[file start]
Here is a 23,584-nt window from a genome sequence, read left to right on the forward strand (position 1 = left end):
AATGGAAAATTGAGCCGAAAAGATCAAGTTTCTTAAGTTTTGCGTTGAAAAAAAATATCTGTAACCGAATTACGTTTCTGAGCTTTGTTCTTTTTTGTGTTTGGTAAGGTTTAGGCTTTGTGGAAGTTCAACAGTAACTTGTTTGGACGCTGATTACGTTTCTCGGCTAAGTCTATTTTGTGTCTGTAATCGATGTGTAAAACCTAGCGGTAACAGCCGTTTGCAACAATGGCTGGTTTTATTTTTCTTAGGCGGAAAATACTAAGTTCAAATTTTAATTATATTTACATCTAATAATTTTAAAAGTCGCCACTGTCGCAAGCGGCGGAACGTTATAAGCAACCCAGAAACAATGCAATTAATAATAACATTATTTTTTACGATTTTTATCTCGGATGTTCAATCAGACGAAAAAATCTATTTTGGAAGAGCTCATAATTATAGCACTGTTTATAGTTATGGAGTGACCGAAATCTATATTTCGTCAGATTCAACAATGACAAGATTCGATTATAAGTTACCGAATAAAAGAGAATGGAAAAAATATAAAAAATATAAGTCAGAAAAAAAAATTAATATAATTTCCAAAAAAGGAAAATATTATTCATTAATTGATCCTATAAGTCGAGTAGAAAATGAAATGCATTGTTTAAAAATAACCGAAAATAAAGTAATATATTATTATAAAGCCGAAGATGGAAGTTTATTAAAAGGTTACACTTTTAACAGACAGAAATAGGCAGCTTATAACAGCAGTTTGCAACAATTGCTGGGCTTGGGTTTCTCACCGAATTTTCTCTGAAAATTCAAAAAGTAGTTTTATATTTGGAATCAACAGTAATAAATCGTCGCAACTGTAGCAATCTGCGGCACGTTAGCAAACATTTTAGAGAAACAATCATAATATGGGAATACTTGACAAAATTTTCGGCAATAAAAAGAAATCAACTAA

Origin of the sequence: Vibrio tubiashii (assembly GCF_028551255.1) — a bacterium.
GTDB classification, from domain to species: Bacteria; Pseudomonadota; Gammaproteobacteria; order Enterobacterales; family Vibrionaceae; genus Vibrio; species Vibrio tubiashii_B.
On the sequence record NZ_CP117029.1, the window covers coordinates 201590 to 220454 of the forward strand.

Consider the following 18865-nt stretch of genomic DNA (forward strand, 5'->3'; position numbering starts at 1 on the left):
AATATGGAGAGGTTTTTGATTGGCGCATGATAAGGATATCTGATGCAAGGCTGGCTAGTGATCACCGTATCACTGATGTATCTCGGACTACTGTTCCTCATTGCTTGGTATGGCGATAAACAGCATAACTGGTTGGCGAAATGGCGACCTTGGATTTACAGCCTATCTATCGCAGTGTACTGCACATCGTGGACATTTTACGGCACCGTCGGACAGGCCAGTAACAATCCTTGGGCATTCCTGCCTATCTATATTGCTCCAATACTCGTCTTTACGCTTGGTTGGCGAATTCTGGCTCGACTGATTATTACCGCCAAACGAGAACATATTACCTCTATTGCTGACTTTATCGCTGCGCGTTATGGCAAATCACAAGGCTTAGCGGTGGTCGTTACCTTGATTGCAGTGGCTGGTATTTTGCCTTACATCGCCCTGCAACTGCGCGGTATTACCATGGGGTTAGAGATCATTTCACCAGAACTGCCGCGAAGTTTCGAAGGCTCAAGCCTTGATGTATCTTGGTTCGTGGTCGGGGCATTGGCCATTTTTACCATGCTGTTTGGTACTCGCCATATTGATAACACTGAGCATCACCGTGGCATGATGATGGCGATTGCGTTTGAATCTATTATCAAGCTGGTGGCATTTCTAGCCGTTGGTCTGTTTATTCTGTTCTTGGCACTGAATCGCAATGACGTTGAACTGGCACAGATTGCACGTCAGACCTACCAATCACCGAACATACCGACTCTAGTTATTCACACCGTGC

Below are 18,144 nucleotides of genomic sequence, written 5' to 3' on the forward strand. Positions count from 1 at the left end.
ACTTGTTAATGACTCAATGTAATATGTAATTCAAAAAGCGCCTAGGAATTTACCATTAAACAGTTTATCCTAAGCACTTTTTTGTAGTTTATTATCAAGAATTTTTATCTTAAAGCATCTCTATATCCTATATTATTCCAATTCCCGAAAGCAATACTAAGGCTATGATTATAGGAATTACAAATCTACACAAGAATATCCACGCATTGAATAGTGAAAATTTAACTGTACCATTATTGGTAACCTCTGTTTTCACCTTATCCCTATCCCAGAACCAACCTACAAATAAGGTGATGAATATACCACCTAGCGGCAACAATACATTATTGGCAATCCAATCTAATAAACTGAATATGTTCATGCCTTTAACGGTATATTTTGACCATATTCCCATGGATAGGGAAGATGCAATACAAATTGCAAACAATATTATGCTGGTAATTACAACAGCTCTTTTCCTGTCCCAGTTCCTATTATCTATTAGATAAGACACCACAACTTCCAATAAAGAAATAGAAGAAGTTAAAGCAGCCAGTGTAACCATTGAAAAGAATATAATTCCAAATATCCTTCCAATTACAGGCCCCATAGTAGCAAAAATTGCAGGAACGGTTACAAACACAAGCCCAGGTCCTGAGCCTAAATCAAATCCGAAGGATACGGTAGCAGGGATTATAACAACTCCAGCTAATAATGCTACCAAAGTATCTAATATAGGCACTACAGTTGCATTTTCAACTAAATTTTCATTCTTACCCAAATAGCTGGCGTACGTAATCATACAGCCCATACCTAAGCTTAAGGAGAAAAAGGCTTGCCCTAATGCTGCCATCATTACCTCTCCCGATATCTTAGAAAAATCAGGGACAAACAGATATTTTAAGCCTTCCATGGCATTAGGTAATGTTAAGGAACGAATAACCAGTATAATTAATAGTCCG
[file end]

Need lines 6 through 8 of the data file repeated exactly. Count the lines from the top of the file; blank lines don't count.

Consider the following 18865-nt stretch of genomic DNA (forward strand, 5'->3'; position numbering starts at 1 on the left):
AATATGGAGAGGTTTTTGATTGGCGCATGATAAGGATATCTGATGCAAGGCTGGCTAGTGATCACCGTATCACTGATGTATCTCGGACTACTGTTCCTCATTGCTTGGTATGGCGATAAACAGCATAACTGGTTGGCGAAATGGCGACCTTGGATTTACAGCCTATCTATCGCAGTGTACTGCACATCGTGGACATTTTACGGCACCGTCGGACAGGCCAGTAACAATCCTTGGGCATTCCTGCCTATCTATATTGCTCCAATACTCGTCTTTACGCTTGGTTGGCGAATTCTGGCTCGACTGATTATTACCGCCAAACGAGAACATATTACCTCTATTGCTGACTTTATCGCTGCGCGTTATGGCAAATCACAAGGCTTAGCGGTGGTCGTTACCTTGATTGCAGTGGCTGGTATTTTGCCTTACATCGCCCTGCAACTGCGCGGTATTACCATGGGGTTAGAGATCATTTCACCAGAACTGCCGCGAAGTTTCGAAGGCTCAAGCCTTGATGTATCTTGGTTCGTGGTCGGGGCATTGGCCATTTTTACCATGCTGTTTGGTACTCGCCATATTGATAACACTGAGCATCACCGTGGCATGATGATGGCGATTGCGTTTGAATCTATTATCAAGCTGGTGGCATTTCTAGCCGTTGGTCTGTTTATTCTGTTCTTGGCACTGAATCGCAATGACGTTGAACTGGCACAGATTGCACGTCAGACCTACCAATCACCGAACATACCGACTCTAGTTATTCACACCGTGC

Below are 18,144 nucleotides of genomic sequence, written 5' to 3' on the forward strand. Positions count from 1 at the left end.